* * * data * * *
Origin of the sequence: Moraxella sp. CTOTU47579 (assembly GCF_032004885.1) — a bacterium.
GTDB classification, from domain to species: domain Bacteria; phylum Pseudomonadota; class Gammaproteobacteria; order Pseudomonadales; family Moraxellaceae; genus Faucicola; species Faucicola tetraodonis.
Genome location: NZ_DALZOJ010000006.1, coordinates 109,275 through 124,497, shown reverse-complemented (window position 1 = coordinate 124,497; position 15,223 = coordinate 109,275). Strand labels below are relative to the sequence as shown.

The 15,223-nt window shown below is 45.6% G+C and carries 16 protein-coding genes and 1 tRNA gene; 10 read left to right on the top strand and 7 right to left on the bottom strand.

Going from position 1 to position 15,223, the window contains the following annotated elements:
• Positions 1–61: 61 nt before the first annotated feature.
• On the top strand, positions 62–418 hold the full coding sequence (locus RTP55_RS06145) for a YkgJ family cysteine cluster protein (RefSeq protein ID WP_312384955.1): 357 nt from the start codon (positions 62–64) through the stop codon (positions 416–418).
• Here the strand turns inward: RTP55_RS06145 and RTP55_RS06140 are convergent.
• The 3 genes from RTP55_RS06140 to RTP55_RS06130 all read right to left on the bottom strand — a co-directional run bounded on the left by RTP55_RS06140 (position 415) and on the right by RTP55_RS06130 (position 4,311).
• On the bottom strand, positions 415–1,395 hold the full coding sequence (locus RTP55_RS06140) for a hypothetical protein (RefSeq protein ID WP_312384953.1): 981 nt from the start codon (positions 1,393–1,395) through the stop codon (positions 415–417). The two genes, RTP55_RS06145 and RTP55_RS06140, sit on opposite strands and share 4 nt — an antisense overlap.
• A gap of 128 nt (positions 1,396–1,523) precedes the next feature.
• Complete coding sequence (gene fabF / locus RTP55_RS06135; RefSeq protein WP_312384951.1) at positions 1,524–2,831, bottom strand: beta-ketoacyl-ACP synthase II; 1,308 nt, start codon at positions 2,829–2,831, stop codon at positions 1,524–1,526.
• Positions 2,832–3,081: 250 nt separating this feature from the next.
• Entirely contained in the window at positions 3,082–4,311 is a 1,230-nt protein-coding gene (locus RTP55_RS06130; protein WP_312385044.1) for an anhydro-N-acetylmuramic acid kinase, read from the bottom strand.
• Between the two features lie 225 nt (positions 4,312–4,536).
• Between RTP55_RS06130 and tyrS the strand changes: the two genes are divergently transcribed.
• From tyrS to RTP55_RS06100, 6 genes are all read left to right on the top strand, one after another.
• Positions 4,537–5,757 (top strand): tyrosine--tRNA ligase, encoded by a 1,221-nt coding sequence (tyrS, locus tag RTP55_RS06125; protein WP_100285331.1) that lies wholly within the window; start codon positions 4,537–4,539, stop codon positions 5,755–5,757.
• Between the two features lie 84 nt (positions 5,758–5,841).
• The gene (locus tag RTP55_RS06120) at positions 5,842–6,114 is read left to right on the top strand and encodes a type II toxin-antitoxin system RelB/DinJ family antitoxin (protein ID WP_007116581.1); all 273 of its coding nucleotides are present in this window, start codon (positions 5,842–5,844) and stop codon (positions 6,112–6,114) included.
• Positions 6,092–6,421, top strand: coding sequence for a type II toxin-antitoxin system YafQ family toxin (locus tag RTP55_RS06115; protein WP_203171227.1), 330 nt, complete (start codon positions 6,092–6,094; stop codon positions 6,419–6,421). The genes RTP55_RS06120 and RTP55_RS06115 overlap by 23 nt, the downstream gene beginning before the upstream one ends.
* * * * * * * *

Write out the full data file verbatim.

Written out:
Origin of the sequence: Moraxella sp. CTOTU47579 (assembly GCF_032004885.1) — a bacterium.
GTDB classification, from domain to species: domain Bacteria; phylum Pseudomonadota; class Gammaproteobacteria; order Pseudomonadales; family Moraxellaceae; genus Faucicola; species Faucicola tetraodonis.
Genome location: NZ_DALZOJ010000006.1, coordinates 109,275 through 124,497, shown reverse-complemented (window position 1 = coordinate 124,497; position 15,223 = coordinate 109,275). Strand labels below are relative to the sequence as shown.

The 15,223-nt window shown below is 45.6% G+C and carries 16 protein-coding genes and 1 tRNA gene; 10 read left to right on the top strand and 7 right to left on the bottom strand.

Going from position 1 to position 15,223, the window contains the following annotated elements:
• Positions 1–61: 61 nt before the first annotated feature.
• On the top strand, positions 62–418 hold the full coding sequence (locus RTP55_RS06145) for a YkgJ family cysteine cluster protein (RefSeq protein ID WP_312384955.1): 357 nt from the start codon (positions 62–64) through the stop codon (positions 416–418).
• Here the strand turns inward: RTP55_RS06145 and RTP55_RS06140 are convergent.
• The 3 genes from RTP55_RS06140 to RTP55_RS06130 all read right to left on the bottom strand — a co-directional run bounded on the left by RTP55_RS06140 (position 415) and on the right by RTP55_RS06130 (position 4,311).
• On the bottom strand, positions 415–1,395 hold the full coding sequence (locus RTP55_RS06140) for a hypothetical protein (RefSeq protein ID WP_312384953.1): 981 nt from the start codon (positions 1,393–1,395) through the stop codon (positions 415–417). The two genes, RTP55_RS06145 and RTP55_RS06140, sit on opposite strands and share 4 nt — an antisense overlap.
• A gap of 128 nt (positions 1,396–1,523) precedes the next feature.
• Complete coding sequence (gene fabF / locus RTP55_RS06135; RefSeq protein WP_312384951.1) at positions 1,524–2,831, bottom strand: beta-ketoacyl-ACP synthase II; 1,308 nt, start codon at positions 2,829–2,831, stop codon at positions 1,524–1,526.
• Positions 2,832–3,081: 250 nt separating this feature from the next.
• Entirely contained in the window at positions 3,082–4,311 is a 1,230-nt protein-coding gene (locus RTP55_RS06130; protein WP_312385044.1) for an anhydro-N-acetylmuramic acid kinase, read from the bottom strand.
• Between the two features lie 225 nt (positions 4,312–4,536).
• Between RTP55_RS06130 and tyrS the strand changes: the two genes are divergently transcribed.
• From tyrS to RTP55_RS06100, 6 genes are all read left to right on the top strand, one after another.
• Positions 4,537–5,757 (top strand): tyrosine--tRNA ligase, encoded by a 1,221-nt coding sequence (tyrS, locus tag RTP55_RS06125; protein WP_100285331.1) that lies wholly within the window; start codon positions 4,537–4,539, stop codon positions 5,755–5,757.
• Between the two features lie 84 nt (positions 5,758–5,841).
• The gene (locus tag RTP55_RS06120) at positions 5,842–6,114 is read left to right on the top strand and encodes a type II toxin-antitoxin system RelB/DinJ family antitoxin (protein ID WP_007116581.1); all 273 of its coding nucleotides are present in this window, start codon (positions 5,842–5,844) and stop codon (positions 6,112–6,114) included.
• Positions 6,092–6,421, top strand: coding sequence for a type II toxin-antitoxin system YafQ family toxin (locus tag RTP55_RS06115; protein WP_203171227.1), 330 nt, complete (start codon positions 6,092–6,094; stop codon positions 6,419–6,421). The genes RTP55_RS06120 and RTP55_RS06115 overlap by 23 nt, the downstream gene beginning before the upstream one ends.